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Alcohol, Tobacco & Drugs - Teens

 
Alcohol, tobacco and drugs affect teenagers in different ways than adults. Learn about the affects of alcohol, tobacco and substance use on your teenagers and how to deal with it.

Alcohol and teens don’t mix

There are many reasons why teenagers should not drink alcohol or delay drinking alcohol as long as possible.
  • The teen brain is still under construction until age 24, and alcohol impairs the brain's activity and development (its effects can be even worse on teenage girls (external link).
  • Drinking alcohol regularly as a teenager can have long-term negative effects on the brain, especially for mood and impulse regulation.
  • It could critically affect teens' ability to perform tasks (e.g., driving, geometry, sports, map reading).

Cigarette smoking is the most common addiction and one of the most difficult to overcome. Research shows that tobacco is a "gateway drug" - youth who smoke cigarettes are more likely to abuse alcohol, smoke cannabis and use cocaine than those who don’t.

Exposure to on-screen tobacco use in movies can impact kids.

There are many risks associated with cannabis use among teenagers. Teens are at higher risk for cannabis related harms because their brains are still developing and going through rapid changes.

Mental health issues Cannabis use in the teenage years can lead to:
  • Long-term problems with memory, attention and thinking
  • Increased risk for anxiety and depression
  • Increased risk of developing a mental illness, such as psychosis and schizophrenia
Lung damage Like cigarettes, there are more than 400 toxins and carcinogens in cannabis smoke that damages the lungs. Lung damage can be greater because cannabis smoke is usually unfiltered, breathed deeper and held longer into the lungs before exhaling.
Dependency It’s a myth that cannabis is not addictive. According to ADAPT (local addictions treatment provider), cannabis is the most common drug of concern for clients under age 24.

Energy drinks typically contain caffeine, plant-based stimulants, simple sugars, and other additives. Energy drinks claim to boost physical and mental performance. However, too much caffeine can be dangerous and mixing it with alcohol can put teens at higher risk of alcohol harms.

  • May lead teen to drink more alcohol
  • Teens who mix are 4x more likely to binge drink
  • Will increase the risk of alcohol poisoning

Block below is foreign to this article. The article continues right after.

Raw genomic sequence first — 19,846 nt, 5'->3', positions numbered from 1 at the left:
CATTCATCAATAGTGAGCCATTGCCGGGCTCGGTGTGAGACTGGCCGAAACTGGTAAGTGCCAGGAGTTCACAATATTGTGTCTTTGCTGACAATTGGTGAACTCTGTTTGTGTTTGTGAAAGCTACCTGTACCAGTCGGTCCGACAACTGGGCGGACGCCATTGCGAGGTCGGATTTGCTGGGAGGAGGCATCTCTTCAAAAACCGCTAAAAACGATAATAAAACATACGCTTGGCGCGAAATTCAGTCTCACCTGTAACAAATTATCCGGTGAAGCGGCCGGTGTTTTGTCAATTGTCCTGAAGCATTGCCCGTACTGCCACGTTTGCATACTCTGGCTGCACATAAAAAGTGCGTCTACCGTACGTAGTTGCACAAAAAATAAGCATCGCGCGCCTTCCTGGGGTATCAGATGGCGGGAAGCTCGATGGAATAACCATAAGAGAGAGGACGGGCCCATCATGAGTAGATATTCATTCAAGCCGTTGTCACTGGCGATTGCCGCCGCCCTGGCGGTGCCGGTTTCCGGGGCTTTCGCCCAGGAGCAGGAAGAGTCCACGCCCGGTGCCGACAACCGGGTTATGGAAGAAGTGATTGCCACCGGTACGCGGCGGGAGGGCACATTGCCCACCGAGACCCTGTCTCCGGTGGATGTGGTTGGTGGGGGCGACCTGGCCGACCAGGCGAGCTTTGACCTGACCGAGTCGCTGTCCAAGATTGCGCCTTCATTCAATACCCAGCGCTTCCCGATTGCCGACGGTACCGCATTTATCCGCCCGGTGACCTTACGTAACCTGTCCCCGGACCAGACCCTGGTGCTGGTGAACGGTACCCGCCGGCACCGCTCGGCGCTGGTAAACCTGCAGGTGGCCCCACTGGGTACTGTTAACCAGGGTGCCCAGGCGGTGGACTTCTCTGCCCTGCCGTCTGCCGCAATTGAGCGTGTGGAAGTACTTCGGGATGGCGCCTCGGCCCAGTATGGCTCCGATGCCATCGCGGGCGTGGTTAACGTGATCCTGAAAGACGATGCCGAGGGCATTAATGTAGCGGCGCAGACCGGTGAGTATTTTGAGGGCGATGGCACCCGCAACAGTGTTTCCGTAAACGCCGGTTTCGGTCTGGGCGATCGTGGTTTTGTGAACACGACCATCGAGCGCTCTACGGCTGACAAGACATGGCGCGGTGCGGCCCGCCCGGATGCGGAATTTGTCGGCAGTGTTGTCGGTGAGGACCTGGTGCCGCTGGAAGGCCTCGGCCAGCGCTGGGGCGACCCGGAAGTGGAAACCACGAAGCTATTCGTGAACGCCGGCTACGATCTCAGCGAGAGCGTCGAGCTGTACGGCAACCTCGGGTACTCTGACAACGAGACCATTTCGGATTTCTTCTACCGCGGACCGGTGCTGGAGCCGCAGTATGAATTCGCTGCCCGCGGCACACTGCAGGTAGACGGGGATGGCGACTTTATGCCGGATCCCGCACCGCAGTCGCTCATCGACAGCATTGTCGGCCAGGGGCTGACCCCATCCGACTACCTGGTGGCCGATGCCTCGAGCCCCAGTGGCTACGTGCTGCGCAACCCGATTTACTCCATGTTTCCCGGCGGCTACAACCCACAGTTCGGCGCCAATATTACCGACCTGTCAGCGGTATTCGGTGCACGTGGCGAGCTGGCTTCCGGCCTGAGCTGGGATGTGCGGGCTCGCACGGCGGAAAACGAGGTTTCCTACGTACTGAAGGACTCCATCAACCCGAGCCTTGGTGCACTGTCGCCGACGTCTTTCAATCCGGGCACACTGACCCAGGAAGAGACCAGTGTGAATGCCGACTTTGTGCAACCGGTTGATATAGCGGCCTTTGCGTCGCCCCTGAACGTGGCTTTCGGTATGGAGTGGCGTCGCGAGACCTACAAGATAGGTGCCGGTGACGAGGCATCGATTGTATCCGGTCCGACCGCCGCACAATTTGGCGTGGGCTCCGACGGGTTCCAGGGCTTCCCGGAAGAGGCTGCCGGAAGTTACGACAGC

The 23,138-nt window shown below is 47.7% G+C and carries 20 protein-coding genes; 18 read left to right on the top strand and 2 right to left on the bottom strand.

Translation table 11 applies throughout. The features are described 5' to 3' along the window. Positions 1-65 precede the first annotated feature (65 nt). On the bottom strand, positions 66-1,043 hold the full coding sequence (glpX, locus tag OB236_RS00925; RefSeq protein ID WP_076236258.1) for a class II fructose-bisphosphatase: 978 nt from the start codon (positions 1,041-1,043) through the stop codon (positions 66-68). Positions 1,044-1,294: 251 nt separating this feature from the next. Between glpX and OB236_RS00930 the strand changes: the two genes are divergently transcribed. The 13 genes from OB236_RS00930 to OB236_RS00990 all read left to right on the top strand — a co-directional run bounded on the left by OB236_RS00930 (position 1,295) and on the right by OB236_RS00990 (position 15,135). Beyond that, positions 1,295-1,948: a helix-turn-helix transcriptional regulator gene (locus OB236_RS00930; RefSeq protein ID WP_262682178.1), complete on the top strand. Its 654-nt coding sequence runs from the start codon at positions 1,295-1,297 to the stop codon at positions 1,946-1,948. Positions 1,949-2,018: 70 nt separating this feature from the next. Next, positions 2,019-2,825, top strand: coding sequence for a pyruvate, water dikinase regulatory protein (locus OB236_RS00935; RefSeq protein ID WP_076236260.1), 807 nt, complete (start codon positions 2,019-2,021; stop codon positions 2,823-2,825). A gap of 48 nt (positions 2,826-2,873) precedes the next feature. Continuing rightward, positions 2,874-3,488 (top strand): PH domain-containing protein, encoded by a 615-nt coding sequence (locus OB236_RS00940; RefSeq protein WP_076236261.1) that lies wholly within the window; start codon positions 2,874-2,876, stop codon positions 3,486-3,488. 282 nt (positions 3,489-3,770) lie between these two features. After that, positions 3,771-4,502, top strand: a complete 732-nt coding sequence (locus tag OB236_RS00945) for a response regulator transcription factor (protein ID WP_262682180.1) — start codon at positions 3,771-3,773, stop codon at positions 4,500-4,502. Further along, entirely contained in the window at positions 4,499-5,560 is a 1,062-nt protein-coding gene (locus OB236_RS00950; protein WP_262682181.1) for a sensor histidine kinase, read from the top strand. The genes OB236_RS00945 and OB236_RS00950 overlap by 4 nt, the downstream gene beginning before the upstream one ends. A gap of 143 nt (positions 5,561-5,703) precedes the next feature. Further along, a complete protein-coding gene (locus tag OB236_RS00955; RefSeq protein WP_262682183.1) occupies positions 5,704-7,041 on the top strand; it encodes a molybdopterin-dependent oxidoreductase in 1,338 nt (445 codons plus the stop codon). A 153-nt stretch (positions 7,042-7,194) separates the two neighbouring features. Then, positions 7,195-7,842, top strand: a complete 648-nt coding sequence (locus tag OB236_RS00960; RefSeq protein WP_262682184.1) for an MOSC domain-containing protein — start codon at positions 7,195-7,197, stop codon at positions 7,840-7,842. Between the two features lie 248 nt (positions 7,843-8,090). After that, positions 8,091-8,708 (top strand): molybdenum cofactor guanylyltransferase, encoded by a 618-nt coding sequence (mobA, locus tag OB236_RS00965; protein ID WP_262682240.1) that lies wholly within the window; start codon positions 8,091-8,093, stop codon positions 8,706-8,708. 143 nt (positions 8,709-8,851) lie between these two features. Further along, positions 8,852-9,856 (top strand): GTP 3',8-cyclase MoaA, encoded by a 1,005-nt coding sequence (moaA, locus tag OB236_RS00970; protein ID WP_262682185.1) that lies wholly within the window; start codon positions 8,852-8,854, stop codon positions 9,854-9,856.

• Does not lower blood alcohol level

Alcohol is the most commonly-used drug by teens (and adults). It is a depressant that acts to slow the central nervous system. How alcohol affects an individual alcohol can vary by:

  • Gender
  • Body weight
  • How much food is in the stomach to slow the absorption of alcohol
  • How much alcohol is consumed

Binge drinking is defined as drinking for the purpose of getting drunk. It is measured as consuming five or more drinks in a short time period. Depending on gender, weight or other factors, it can take less than five drinks to reach the point of intoxication. Binge drinking has an immediate risk of harm from alcohol poisoning, injury or violence.

Binge drinking can lead to impaired judgment, difficulty concentrating, and mood changes. It can lead to physical changes such as weight gain and high blood pressure and short term physical outcomes such as being hung over and throwing up. It can also lead to alcoholism and life threatening effects such as alcohol poisoning.

It is best to encourage your teen to follow the low risk drinking guidelines and the safer drinking tips (external link.

In Canada, hosts of private parties have been held legally and financially responsible for injuries and damages that involved their intoxicated guests.

Although it's illegal for anyone under the age of 19 to drink in Ontario, some teens choose to drink. As a parent, you can:

  • Talk with them about short-term and long-term risks of drinking alcohol.
  • Encourage them to delay the start of drinking.
  • Talk to them about drinking games, which increase the risk of alcohol poisoning.
  • Advise them to consume no more than 1-2 drinks at any one time.
  • Advise them to consume alcohol no more than 1-2 times a week.
  • Recommend alcohol-free days.

Encourage your teens to follow safe drinking tips:

  • Set limits for and stick to them.
  • Drink slowly.